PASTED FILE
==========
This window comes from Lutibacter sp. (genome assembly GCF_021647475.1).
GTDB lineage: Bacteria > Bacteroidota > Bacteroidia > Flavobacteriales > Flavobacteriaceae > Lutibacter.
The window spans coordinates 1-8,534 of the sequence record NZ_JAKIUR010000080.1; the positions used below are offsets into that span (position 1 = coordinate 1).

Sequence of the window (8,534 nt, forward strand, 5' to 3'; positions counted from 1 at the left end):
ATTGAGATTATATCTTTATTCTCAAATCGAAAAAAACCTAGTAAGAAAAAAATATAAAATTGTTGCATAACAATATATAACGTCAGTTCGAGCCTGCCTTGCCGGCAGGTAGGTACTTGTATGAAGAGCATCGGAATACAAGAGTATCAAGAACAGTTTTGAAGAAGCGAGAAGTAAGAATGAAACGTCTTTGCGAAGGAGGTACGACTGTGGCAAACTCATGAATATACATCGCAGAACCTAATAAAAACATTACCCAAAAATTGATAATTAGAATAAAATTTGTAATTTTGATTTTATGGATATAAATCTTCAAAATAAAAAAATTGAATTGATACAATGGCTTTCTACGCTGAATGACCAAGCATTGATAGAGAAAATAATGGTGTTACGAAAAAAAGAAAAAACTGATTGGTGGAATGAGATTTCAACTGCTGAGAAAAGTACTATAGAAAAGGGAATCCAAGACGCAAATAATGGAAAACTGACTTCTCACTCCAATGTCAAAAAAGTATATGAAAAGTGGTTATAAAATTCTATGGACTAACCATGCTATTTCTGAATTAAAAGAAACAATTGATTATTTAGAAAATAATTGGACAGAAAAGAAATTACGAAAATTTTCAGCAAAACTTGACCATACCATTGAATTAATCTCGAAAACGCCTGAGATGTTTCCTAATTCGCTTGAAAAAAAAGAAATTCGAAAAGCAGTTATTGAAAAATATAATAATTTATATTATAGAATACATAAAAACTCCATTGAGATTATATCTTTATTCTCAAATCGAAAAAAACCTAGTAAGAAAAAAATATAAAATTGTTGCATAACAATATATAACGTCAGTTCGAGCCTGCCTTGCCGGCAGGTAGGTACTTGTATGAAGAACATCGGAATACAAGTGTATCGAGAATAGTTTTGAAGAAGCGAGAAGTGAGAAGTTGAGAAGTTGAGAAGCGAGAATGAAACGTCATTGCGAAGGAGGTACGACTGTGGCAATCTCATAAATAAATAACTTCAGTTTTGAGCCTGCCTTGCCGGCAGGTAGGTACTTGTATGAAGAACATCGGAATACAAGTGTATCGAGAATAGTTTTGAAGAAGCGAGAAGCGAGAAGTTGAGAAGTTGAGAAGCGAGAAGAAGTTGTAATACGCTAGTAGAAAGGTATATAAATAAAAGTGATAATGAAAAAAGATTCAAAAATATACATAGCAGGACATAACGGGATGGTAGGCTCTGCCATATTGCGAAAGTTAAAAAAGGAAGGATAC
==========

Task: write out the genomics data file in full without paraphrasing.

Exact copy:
This window comes from Lutibacter sp. (genome assembly GCF_021647475.1).
GTDB lineage: Bacteria > Bacteroidota > Bacteroidia > Flavobacteriales > Flavobacteriaceae > Lutibacter.
The window spans coordinates 1-8,534 of the sequence record NZ_JAKIUR010000080.1; the positions used below are offsets into that span (position 1 = coordinate 1).

Sequence of the window (8,534 nt, forward strand, 5' to 3'; positions counted from 1 at the left end):
ATTGAGATTATATCTTTATTCTCAAATCGAAAAAAACCTAGTAAGAAAAAAATATAAAATTGTTGCATAACAATATATAACGTCAGTTCGAGCCTGCCTTGCCGGCAGGTAGGTACTTGTATGAAGAGCATCGGAATACAAGAGTATCAAGAACAGTTTTGAAGAAGCGAGAAGTAAGAATGAAACGTCTTTGCGAAGGAGGTACGACTGTGGCAAACTCATGAATATACATCGCAGAACCTAATAAAAACATTACCCAAAAATTGATAATTAGAATAAAATTTGTAATTTTGATTTTATGGATATAAATCTTCAAAATAAAAAAATTGAATTGATACAATGGCTTTCTACGCTGAATGACCAAGCATTGATAGAGAAAATAATGGTGTTACGAAAAAAAGAAAAAACTGATTGGTGGAATGAGATTTCAACTGCTGAGAAAAGTACTATAGAAAAGGGAATCCAAGACGCAAATAATGGAAAACTGACTTCTCACTCCAATGTCAAAAAAGTATATGAAAAGTGGTTATAAAATTCTATGGACTAACCATGCTATTTCTGAATTAAAAGAAACAATTGATTATTTAGAAAATAATTGGACAGAAAAGAAATTACGAAAATTTTCAGCAAAACTTGACCATACCATTGAATTAATCTCGAAAACGCCTGAGATGTTTCCTAATTCGCTTGAAAAAAAAGAAATTCGAAAAGCAGTTATTGAAAAATATAATAATTTATATTATAGAATACATAAAAACTCCATTGAGATTATATCTTTATTCTCAAATCGAAAAAAACCTAGTAAGAAAAAAATATAAAATTGTTGCATAACAATATATAACGTCAGTTCGAGCCTGCCTTGCCGGCAGGTAGGTACTTGTATGAAGAACATCGGAATACAAGTGTATCGAGAATAGTTTTGAAGAAGCGAGAAGTGAGAAGTTGAGAAGTTGAGAAGCGAGAATGAAACGTCATTGCGAAGGAGGTACGACTGTGGCAATCTCATAAATAAATAACTTCAGTTTTGAGCCTGCCTTGCCGGCAGGTAGGTACTTGTATGAAGAACATCGGAATACAAGTGTATCGAGAATAGTTTTGAAGAAGCGAGAAGCGAGAAGTTGAGAAGTTGAGAAGCGAGAAGAAGTTGTAATACGCTAGTAGAAAGGTATATAAATAAAAGTGATAATGAAAAAAGATTCAAAAATATACATAGCAGGACATAACGGGATGGTAGGCTCTGCCATATTGCGAAAGTTAAAAAAGGAAGGATAC